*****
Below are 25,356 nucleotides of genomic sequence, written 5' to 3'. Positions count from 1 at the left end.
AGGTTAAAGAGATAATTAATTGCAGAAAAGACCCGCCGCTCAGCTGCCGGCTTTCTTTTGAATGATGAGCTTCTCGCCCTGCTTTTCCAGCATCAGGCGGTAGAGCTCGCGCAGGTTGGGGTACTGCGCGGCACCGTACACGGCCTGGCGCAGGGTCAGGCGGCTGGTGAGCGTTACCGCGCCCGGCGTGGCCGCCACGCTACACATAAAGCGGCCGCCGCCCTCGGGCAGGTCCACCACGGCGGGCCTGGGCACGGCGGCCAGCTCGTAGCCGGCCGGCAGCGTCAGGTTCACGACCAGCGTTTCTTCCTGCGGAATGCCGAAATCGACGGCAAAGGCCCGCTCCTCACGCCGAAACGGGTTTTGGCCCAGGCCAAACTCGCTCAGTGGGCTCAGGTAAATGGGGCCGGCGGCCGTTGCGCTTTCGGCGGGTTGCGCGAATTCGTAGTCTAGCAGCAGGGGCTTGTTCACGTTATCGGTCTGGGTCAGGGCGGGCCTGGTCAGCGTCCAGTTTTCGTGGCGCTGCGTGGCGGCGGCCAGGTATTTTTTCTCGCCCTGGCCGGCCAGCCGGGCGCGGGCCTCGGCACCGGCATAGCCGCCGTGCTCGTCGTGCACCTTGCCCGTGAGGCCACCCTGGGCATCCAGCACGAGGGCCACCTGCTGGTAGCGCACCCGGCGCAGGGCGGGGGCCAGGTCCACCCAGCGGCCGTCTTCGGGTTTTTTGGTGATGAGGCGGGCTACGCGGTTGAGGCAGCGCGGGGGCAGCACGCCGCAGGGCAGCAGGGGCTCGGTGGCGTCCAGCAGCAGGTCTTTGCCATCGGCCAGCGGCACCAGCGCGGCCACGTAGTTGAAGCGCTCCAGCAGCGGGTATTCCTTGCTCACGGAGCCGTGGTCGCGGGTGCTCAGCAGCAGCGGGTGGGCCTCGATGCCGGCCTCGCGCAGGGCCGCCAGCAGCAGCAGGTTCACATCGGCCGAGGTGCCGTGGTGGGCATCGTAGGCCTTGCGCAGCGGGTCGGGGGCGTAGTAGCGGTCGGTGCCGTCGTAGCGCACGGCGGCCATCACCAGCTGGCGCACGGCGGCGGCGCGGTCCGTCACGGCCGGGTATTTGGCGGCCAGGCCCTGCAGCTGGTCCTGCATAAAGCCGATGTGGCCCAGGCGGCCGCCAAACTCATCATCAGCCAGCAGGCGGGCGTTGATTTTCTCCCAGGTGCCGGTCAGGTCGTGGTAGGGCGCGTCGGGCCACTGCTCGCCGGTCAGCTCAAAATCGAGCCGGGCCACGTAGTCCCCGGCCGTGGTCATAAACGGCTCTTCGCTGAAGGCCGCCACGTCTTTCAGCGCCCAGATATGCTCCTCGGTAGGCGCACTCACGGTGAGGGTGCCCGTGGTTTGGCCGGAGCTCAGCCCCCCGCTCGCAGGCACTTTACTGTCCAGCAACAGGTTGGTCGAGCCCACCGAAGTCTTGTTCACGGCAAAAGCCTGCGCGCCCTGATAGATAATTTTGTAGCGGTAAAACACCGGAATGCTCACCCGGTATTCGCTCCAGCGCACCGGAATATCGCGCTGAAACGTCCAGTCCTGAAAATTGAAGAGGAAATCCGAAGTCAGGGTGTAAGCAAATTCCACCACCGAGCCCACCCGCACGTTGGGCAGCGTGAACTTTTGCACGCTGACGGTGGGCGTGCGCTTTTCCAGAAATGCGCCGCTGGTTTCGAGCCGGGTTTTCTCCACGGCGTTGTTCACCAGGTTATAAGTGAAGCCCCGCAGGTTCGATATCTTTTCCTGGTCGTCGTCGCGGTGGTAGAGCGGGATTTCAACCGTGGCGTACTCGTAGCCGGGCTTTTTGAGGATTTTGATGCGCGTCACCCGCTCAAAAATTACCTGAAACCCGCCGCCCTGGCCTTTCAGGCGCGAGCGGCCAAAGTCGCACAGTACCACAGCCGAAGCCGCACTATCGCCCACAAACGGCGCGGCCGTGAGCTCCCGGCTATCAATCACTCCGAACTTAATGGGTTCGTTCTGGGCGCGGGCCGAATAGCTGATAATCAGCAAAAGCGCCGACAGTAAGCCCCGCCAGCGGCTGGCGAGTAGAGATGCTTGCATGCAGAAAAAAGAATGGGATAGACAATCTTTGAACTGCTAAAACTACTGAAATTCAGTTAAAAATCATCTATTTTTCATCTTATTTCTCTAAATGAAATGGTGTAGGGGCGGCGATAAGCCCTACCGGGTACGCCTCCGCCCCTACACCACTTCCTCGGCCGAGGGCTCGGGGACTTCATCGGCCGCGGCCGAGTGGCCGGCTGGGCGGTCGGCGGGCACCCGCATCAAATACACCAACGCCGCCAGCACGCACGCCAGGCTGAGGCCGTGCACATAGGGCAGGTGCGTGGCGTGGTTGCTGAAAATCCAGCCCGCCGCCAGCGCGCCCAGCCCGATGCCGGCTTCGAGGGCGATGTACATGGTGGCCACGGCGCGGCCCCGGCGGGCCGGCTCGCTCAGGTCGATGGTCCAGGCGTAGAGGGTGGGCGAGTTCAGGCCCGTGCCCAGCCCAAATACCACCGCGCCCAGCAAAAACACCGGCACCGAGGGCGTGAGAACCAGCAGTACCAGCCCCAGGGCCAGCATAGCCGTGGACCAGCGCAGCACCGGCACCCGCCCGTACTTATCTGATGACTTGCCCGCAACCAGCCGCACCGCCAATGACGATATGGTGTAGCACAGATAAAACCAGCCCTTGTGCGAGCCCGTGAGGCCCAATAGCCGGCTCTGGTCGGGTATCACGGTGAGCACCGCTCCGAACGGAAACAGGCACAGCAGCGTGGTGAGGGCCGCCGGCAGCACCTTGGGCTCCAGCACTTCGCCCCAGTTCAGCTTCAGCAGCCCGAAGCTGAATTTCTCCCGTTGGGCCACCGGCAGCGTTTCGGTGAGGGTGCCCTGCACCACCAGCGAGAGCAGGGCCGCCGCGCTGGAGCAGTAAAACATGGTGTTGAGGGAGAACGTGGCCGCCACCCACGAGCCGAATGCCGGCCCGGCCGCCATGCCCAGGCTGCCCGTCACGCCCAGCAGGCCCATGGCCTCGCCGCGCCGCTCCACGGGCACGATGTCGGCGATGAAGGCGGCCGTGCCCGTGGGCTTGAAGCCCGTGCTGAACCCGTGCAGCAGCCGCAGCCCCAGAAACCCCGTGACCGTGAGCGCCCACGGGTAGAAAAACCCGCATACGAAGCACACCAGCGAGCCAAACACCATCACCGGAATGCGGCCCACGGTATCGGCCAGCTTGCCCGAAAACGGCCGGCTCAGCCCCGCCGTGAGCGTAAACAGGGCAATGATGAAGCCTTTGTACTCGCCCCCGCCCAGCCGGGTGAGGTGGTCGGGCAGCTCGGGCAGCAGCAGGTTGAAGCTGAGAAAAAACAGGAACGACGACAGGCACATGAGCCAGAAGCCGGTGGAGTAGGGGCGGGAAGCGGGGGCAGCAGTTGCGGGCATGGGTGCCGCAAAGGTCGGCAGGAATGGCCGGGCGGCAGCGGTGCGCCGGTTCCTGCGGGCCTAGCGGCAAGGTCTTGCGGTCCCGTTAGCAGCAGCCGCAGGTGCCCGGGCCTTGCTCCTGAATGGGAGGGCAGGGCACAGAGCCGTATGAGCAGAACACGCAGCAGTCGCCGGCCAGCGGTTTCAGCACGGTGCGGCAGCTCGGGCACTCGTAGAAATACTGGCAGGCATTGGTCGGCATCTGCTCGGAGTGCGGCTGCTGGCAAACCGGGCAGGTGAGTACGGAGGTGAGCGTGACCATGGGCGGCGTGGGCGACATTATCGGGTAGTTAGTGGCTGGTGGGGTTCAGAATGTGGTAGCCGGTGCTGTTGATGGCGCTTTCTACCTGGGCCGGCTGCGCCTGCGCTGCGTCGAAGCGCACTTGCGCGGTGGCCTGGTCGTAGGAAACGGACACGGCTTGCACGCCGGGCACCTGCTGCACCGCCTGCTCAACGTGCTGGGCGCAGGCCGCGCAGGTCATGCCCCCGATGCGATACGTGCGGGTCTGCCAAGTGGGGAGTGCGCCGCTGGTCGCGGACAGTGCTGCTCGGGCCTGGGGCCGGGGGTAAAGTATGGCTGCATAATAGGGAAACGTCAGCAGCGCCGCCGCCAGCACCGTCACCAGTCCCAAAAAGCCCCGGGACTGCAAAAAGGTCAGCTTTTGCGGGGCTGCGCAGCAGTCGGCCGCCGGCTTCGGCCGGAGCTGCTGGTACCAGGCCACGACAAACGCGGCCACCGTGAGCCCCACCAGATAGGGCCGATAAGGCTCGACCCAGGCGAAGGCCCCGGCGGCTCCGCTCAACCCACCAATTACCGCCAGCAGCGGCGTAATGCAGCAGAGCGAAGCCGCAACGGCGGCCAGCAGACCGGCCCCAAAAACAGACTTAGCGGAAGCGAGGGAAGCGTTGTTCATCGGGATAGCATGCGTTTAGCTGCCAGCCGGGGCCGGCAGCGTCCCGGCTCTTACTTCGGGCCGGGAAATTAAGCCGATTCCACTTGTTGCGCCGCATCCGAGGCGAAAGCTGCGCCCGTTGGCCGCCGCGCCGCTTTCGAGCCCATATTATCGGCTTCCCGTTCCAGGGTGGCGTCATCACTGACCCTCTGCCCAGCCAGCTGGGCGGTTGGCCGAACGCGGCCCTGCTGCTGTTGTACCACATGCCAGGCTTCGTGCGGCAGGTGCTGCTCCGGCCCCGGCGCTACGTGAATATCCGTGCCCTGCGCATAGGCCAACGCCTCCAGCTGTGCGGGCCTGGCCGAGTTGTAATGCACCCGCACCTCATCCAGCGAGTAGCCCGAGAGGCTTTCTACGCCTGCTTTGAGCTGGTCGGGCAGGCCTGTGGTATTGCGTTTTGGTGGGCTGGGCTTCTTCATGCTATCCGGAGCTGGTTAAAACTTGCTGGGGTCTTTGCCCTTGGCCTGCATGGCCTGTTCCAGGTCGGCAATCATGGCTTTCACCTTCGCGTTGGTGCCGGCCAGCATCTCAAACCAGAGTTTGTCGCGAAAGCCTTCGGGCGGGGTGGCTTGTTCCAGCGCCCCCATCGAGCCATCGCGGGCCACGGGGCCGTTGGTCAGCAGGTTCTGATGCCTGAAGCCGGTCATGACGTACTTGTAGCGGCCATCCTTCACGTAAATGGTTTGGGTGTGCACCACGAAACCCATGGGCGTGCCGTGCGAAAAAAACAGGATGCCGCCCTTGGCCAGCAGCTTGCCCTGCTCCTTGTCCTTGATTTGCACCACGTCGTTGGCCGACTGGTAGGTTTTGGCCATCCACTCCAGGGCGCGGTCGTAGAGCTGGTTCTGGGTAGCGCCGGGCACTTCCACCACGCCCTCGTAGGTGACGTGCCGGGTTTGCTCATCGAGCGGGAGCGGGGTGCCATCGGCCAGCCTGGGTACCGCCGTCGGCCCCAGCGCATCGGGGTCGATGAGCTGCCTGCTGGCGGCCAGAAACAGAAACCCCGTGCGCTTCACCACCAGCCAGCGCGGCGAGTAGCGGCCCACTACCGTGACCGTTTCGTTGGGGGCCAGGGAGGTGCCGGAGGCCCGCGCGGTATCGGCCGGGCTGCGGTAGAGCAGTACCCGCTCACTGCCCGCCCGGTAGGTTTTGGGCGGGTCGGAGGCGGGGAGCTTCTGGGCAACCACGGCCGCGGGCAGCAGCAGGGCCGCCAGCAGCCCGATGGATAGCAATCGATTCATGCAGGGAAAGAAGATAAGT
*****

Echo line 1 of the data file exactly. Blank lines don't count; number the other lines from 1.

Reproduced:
Below are 25,356 nucleotides of genomic sequence, written 5' to 3'. Positions count from 1 at the left end.